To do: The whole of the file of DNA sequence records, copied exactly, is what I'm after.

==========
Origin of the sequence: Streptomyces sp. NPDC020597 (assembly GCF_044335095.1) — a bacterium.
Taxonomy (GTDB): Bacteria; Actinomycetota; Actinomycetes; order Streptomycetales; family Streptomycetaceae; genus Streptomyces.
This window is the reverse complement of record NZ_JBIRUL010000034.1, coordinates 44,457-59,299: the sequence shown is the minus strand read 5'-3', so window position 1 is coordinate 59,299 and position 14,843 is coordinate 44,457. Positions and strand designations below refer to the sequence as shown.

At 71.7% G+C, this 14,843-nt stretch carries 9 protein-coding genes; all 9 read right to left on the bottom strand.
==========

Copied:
Origin of the sequence: Streptomyces sp. NPDC020597 (assembly GCF_044335095.1) — a bacterium.
Taxonomy (GTDB): Bacteria; Actinomycetota; Actinomycetes; order Streptomycetales; family Streptomycetaceae; genus Streptomyces.
This window is the reverse complement of record NZ_JBIRUL010000034.1, coordinates 44,457-59,299: the sequence shown is the minus strand read 5'-3', so window position 1 is coordinate 59,299 and position 14,843 is coordinate 44,457. Positions and strand designations below refer to the sequence as shown.

At 71.7% G+C, this 14,843-nt stretch carries 9 protein-coding genes; all 9 read right to left on the bottom strand.